NDSU Extension Service - Burleigh County

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Burleigh County Extension

 

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3715 E Bismarck Expressway

Bismarck ND 58501

tel: 701-221-6865

fax: 701-221-6845

email: NDSU.Burleigh.Extension@ndsu.edu

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Solve Winter Home Moisture Problems

By Ken Hellevang, Extension Engineer

Every breath you exhale flings moisture into the air. Showers, cooking and houseplants all add humidity too.

That humidity combined with cold windows and walls is a recipe for winter moisture problems, says Ken Hellevang, an agricultural engineer with the North Dakota State University Extension Service. Humidity in the warm air of your house will condense on cold surfaces just as humid summer air condenses on the outside of the glass holding your icy beverage.

 

"A relative humidity of 30 to 40 percent is considered optimum during the winter," Hellevang notes. Reduce humidity further and skin and nasal tissues become excessively dry, furniture can be damaged and heating efficiency is reduced.

If the inside temperature is 70 degrees and the relative humidity is 35 percent, moisture condenses on single-pane windows at 30 degrees, he says. With double-pane windows, condensation will form at temperatures below zero. With three layers of glass, condensation will not form until outdoor temperatures are about 40 degrees below zero, Hellevang says. He notes that condensation will form at higher temperatures if air leakage cools the window surface.

Window condensation can be controlled by warming the window by adding another pane or covering it with plastic.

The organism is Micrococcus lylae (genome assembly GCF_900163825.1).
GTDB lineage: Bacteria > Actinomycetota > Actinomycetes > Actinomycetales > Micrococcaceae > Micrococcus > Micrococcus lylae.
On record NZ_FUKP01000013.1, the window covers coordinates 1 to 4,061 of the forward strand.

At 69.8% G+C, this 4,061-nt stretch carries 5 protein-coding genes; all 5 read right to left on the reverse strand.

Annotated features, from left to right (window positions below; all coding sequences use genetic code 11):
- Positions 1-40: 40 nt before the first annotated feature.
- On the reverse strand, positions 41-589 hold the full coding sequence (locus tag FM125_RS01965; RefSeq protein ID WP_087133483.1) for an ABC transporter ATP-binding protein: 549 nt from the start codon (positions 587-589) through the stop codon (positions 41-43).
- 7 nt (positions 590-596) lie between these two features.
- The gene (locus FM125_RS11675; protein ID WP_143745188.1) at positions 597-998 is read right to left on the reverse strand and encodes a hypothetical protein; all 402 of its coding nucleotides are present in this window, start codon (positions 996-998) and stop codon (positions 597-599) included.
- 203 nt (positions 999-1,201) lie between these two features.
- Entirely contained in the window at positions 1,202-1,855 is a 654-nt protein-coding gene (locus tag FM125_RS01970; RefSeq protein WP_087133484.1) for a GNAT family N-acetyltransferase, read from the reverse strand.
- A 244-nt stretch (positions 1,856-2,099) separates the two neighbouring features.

"Adding plastic will normally reduce air leakage, which frequently contributes to the condensation problem," he notes.

Moisture is added to air in a house from many sources. Each person contributes about 3 pints per day while breathing. Each shower, and air drying towels afterward, contributes about a pint of moisture. Houseplants also contribute moisture to the air.

"In a well-sealed house, this moisture accumulates until there is enough excessive moisture to cause condensation or other problems," Hellevang says.

Some exchange of air with the outside will help maintain relative humidity in the 30 to 40 percent range, he says. The exchange may occur when doors are opened and through normal infiltration into the house.

"If there is not enough air exchange, bathroom fans that exhaust moist air outdoors should be operated during a shower and for about 15 minutes after a shower," Hellevang advises. "Some outdoor air exchange is also appropriate to maintain indoor air quality." Excessive air exchange may make air in the house very dry and result in discomfort and reduced heating efficiency.

Closing drapes over a window typically causes more condensation, Hellevang notes. The drapes insulate the window, cooling the surface, but allow room air with moisture to reach it. Furniture and other objects near a wall can have the same effect.

"That's why closets with outside walls sometimes have mold growth on the wall," Hellevang explains. "There should be warm air circulating behind furniture and onto the outside wall of closets."

Dehumidifiers have limited ability to control winter house moisture problems. Dehumidifiers are designed to remove moisture from air that is very warm and at relative humidities above 50 percent, he notes.

 

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